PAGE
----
Regulation of the human immune response to ragweed pollen by immunotherapy. A controlled trial comparing the effect of immunosuppressive peptic fragments of short ragweed with standard treatment
Article first published online: 27 APR 2006
Clinical & Experimental Allergy
Volume 21, Issue 4, pages 457–465, July 1991
How to Cite
LITWIN, A., PESCE, A. J., FISCHER, T., MICHAEL, M. and MICHAEL, J. G. (1991), Regulation of the human immune response to ragweed pollen by immunotherapy. A controlled trial comparing the effect of immunosuppressive peptic fragments of short ragweed with standard treatment. Clinical & Experimental Allergy, 21: 457–465. doi: 10.1111/j.1365-2222.1991.tb01686.x
- Issue published online: 27 APR 2006
- Article first published online: 27 APR 2006
- Revised 1 June 1990; revised 11 January 1991; accepted 17 January 1991.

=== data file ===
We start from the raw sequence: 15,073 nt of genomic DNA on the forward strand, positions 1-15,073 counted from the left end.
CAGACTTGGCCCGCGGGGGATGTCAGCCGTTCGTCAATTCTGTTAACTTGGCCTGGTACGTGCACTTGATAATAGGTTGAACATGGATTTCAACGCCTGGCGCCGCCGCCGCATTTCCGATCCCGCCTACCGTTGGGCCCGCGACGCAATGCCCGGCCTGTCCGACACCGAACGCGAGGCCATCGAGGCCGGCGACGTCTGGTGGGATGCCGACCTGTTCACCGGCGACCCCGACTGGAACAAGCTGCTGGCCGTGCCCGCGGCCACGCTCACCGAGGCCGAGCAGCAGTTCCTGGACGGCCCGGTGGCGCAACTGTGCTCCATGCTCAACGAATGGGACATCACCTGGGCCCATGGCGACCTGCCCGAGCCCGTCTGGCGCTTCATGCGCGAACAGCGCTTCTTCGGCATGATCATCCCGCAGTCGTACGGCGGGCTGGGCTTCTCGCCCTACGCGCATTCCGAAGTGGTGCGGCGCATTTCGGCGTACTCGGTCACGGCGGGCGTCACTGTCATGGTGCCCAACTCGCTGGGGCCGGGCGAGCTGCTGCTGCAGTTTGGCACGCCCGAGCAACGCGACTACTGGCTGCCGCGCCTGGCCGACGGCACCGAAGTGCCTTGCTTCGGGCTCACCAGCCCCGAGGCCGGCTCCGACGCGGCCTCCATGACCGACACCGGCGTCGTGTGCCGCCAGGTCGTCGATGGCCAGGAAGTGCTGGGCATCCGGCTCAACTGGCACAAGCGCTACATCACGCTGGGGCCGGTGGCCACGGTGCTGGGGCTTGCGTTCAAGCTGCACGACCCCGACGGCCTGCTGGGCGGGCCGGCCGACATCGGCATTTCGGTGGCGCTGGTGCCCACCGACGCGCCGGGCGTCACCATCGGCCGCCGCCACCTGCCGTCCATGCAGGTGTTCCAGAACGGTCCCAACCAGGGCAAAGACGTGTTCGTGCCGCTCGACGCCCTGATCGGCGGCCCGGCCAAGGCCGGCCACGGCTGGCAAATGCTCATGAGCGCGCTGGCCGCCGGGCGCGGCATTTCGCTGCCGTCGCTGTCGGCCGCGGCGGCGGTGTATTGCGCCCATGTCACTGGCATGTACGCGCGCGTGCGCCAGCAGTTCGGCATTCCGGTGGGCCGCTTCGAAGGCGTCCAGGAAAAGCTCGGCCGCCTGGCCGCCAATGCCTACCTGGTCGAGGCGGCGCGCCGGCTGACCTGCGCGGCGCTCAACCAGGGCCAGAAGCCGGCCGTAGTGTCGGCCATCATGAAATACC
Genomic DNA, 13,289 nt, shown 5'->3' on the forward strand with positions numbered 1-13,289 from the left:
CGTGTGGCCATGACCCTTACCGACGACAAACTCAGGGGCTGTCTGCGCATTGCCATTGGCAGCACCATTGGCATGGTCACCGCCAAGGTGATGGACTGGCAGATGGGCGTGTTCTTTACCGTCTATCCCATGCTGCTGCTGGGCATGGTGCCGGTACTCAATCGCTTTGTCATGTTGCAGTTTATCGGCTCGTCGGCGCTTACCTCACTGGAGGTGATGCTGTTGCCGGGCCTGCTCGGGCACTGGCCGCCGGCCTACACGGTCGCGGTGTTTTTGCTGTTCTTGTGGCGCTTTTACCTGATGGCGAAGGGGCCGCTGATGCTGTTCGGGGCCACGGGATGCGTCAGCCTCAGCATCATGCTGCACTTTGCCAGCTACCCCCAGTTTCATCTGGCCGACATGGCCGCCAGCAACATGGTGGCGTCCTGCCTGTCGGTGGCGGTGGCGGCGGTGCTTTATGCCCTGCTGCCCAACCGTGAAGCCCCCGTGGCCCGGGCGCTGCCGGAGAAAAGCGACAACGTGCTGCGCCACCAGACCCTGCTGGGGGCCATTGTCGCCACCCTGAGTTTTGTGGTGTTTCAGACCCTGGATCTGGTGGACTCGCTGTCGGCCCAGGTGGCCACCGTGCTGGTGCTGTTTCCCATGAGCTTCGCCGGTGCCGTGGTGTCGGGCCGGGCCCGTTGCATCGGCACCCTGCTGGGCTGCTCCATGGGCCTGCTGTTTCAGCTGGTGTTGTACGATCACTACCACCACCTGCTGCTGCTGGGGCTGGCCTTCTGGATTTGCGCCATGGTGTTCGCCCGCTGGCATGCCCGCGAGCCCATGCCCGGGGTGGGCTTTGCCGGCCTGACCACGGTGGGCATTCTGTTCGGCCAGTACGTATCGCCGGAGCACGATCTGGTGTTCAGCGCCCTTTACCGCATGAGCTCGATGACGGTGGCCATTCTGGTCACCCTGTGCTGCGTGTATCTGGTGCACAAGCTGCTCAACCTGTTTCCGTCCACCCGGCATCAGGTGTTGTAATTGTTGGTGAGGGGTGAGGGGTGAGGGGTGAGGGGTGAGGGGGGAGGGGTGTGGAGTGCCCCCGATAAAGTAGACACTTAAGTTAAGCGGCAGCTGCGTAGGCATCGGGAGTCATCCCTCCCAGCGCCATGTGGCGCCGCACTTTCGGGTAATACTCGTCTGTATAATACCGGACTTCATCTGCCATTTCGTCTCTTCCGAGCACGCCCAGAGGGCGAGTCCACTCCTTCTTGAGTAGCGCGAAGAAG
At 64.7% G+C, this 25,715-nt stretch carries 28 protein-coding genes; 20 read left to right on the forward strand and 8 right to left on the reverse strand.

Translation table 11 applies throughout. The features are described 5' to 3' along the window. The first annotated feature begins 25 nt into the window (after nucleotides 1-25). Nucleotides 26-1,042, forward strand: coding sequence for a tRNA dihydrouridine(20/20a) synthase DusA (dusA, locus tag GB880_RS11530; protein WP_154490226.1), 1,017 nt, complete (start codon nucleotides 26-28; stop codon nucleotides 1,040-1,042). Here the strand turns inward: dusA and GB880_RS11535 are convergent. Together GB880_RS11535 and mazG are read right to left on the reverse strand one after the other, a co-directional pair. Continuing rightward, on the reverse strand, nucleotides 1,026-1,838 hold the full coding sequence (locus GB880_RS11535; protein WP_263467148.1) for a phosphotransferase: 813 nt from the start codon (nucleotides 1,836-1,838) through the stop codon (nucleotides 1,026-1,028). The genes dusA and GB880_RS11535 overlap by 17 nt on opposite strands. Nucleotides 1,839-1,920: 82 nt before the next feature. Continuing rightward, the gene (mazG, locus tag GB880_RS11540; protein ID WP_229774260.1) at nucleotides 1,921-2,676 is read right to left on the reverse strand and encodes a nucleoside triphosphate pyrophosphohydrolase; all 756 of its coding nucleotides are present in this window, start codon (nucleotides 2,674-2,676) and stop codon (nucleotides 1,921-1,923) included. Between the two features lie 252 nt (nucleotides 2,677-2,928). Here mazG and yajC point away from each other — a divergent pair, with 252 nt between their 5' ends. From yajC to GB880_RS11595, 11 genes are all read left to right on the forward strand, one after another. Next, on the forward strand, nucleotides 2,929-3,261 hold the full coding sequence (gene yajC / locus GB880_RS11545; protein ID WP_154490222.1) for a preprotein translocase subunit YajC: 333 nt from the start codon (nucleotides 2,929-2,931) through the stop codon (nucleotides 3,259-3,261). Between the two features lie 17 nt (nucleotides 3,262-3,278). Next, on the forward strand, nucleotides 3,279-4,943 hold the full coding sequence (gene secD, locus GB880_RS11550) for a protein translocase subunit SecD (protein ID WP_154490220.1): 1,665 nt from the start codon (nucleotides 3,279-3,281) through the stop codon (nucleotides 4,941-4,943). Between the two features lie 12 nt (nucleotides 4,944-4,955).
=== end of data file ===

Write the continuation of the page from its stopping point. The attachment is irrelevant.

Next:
A new allergenic preparation consisting of peptic fragments of short ragweed has been tested for its clinical effectiveness. Such enzymatically derived fragments have been shown in prior murine studies to retain the T epitopes of the original allergen but to have a severe reduction in the number of B epitopes. Three groups of ragweed hay fever patients were placed on pre-seasonal immunotherapy. One group received a conventional ragweed preparation that had been enriched for antigen E (Amh a I), designated as Pool 2. The second group was given fragments of Pool 2 (fSRW) prepared by peptic digestion and the third group was injected with histainine as a placebo. Groups treated with the fSRW and Pool 2 had significantly reduced symptom-medication scores compared with the placebo-treatment group. However, fSRW-treated patients fared significantly better than Pool 2 patients (P<0.02). FSRW injections caused a significant rise in preseasonal specific IgG antibodies as well as suppression of the seasonal anamnestic specific IgE increase. Similar, but not quite as marked changes occurred with Pool 2 treatment, f SRW was well tolerated and non-toxic. Thus, allergen modification by enzymatic degradation, as demonstrated here, appears to be a promising new approach for allergen immunotherapy.